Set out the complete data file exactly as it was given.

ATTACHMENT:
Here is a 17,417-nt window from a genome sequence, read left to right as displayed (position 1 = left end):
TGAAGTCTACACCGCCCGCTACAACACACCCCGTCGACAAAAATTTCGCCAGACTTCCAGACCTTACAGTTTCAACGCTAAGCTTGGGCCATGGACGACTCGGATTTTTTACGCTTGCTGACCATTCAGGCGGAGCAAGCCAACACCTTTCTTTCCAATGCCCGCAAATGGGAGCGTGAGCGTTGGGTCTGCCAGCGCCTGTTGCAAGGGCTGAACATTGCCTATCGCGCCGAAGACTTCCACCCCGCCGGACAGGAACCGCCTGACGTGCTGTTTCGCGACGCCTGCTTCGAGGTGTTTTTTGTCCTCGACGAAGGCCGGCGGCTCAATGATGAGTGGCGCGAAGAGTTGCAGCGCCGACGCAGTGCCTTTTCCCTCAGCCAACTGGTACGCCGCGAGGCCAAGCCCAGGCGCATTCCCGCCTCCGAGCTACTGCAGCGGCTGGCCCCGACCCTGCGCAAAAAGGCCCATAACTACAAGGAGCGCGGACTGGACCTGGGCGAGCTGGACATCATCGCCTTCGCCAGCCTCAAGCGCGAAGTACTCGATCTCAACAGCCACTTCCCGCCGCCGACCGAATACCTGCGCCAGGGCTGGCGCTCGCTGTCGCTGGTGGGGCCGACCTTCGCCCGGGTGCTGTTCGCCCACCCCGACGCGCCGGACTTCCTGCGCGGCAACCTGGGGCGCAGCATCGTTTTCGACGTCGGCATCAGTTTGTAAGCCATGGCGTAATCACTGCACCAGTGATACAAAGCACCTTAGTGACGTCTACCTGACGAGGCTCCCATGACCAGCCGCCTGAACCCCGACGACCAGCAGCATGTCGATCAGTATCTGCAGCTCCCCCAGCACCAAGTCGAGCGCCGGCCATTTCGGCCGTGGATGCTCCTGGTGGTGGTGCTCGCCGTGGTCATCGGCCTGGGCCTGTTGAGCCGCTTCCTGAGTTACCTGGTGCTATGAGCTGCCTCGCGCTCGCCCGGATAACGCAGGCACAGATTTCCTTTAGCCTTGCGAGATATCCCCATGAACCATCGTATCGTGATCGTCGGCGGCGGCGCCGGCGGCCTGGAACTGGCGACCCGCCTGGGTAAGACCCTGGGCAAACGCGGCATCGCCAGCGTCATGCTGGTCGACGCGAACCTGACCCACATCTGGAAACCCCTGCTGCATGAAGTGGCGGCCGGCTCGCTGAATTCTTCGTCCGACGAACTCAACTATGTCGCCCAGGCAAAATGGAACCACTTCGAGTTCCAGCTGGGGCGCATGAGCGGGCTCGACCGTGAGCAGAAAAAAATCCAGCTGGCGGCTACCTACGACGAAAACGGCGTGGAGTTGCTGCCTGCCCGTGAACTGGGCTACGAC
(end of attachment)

Here is a 17,417-nt window from a genome sequence, read left to right as displayed (position 1 = left end):
TGAAGTCTACACCGCCCGCTACAACACACCCCGTCGACAAAAATTTCGCCAGACTTCCAGACCTTACAGTTTCAACGCTAAGCTTGGGCCATGGACGACTCGGATTTTTTACGCTTGCTGACCATTCAGGCGGAGCAAGCCAACACCTTTCTTTCCAATGCCCGCAAATGGGAGCGTGAGCGTTGGGTCTGCCAGCGCCTGTTGCAAGGGCTGAACATTGCCTATCGCGCCGAAGACTTCCACCCCGCCGGACAGGAACCGCCTGACGTGCTGTTTCGCGACGCCTGCTTCGAGGTGTTTTTTGTCCTCGACGAAGGCCGGCGGCTCAATGATGAGTGGCGCGAAGAGTTGCAGCGCCGACGCAGTGCCTTTTCCCTCAGCCAACTGGTACGCCGCGAGGCCAAGCCCAGGCGCATTCCCGCCTCCGAGCTACTGCAGCGGCTGGCCCCGACCCTGCGCAAAAAGGCCCATAACTACAAGGAGCGCGGACTGGACCTGGGCGAGCTGGACATCATCGCCTTCGCCAGCCTCAAGCGCGAAGTACTCGATCTCAACAGCCACTTCCCGCCGCCGACCGAATACCTGCGCCAGGGCTGGCGCTCGCTGTCGCTGGTGGGGCCGACCTTCGCCCGGGTGCTGTTCGCCCACCCCGACGCGCCGGACTTCCTGCGCGGCAACCTGGGGCGCAGCATCGTTTTCGACGTCGGCATCAGTTTGTAAGCCATGGCGTAATCACTGCACCAGTGATACAAAGCACCTTAGTGACGTCTACCTGACGAGGCTCCCATGACCAGCCGCCTGAACCCCGACGACCAGCAGCATGTCGATCAGTATCTGCAGCTCCCCCAGCACCAAGTCGAGCGCCGGCCATTTCGGCCGTGGATGCTCCTGGTGGTGGTGCTCGCCGTGGTCATCGGCCTGGGCCTGTTGAGCCGCTTCCTGAGTTACCTGGTGCTATGAGCTGCCTCGCGCTCGCCCGGATAACGCAGGCACAGATTTCCTTTAGCCTTGCGAGATATCCCCATGAACCATCGTATCGTGATCGTCGGCGGCGGCGCCGGCGGCCTGGAACTGGCGACCCGCCTGGGTAAGACCCTGGGCAAACGCGGCATCGCCAGCGTCATGCTGGTCGACGCGAACCTGACCCACATCTGGAAACCCCTGCTGCATGAAGTGGCGGCCGGCTCGCTGAATTCTTCGTCCGACGAACTCAACTATGTCGCCCAGGCAAAATGGAACCACTTCGAGTTCCAGCTGGGGCGCATGAGCGGGCTCGACCGTGAGCAGAAAAAAATCCAGCTGGCGGCTACCTACGACGAAAACGGCGTGGAGTTGCTGCCTGCCCGTGAACTGGGCTACGAC